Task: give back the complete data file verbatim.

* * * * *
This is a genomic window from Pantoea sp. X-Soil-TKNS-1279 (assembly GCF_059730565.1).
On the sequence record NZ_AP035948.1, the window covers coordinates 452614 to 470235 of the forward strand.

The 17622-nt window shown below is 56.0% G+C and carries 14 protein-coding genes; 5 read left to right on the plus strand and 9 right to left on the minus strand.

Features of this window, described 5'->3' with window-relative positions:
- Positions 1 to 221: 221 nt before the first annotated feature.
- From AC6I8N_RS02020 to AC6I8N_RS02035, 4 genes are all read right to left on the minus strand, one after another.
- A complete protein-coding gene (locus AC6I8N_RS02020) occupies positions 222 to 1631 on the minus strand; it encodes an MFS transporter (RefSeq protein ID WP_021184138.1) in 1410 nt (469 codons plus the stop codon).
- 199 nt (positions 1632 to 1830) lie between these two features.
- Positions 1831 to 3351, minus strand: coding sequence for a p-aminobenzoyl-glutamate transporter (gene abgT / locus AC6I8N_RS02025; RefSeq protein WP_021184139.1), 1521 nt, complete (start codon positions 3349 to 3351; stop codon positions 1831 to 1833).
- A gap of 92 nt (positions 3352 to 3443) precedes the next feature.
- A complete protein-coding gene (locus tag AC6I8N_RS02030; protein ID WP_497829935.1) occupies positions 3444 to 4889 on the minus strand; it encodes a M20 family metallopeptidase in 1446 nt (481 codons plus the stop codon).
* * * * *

This is a genomic window from Pantoea sp. X-Soil-TKNS-1279 (assembly GCF_059730565.1).
On the sequence record NZ_AP035948.1, the window covers coordinates 452614 to 470235 of the forward strand.

The 17622-nt window shown below is 56.0% G+C and carries 14 protein-coding genes; 5 read left to right on the plus strand and 9 right to left on the minus strand.

Features of this window, described 5'->3' with window-relative positions:
- Positions 1 to 221: 221 nt before the first annotated feature.
- From AC6I8N_RS02020 to AC6I8N_RS02035, 4 genes are all read right to left on the minus strand, one after another.
- A complete protein-coding gene (locus AC6I8N_RS02020) occupies positions 222 to 1631 on the minus strand; it encodes an MFS transporter (RefSeq protein ID WP_021184138.1) in 1410 nt (469 codons plus the stop codon).
- 199 nt (positions 1632 to 1830) lie between these two features.
- Positions 1831 to 3351, minus strand: coding sequence for a p-aminobenzoyl-glutamate transporter (gene abgT / locus AC6I8N_RS02025; RefSeq protein WP_021184139.1), 1521 nt, complete (start codon positions 3349 to 3351; stop codon positions 1831 to 1833).
- A gap of 92 nt (positions 3352 to 3443) precedes the next feature.
- A complete protein-coding gene (locus tag AC6I8N_RS02030; protein ID WP_497829935.1) occupies positions 3444 to 4889 on the minus strand; it encodes a M20 family metallopeptidase in 1446 nt (481 codons plus the stop codon).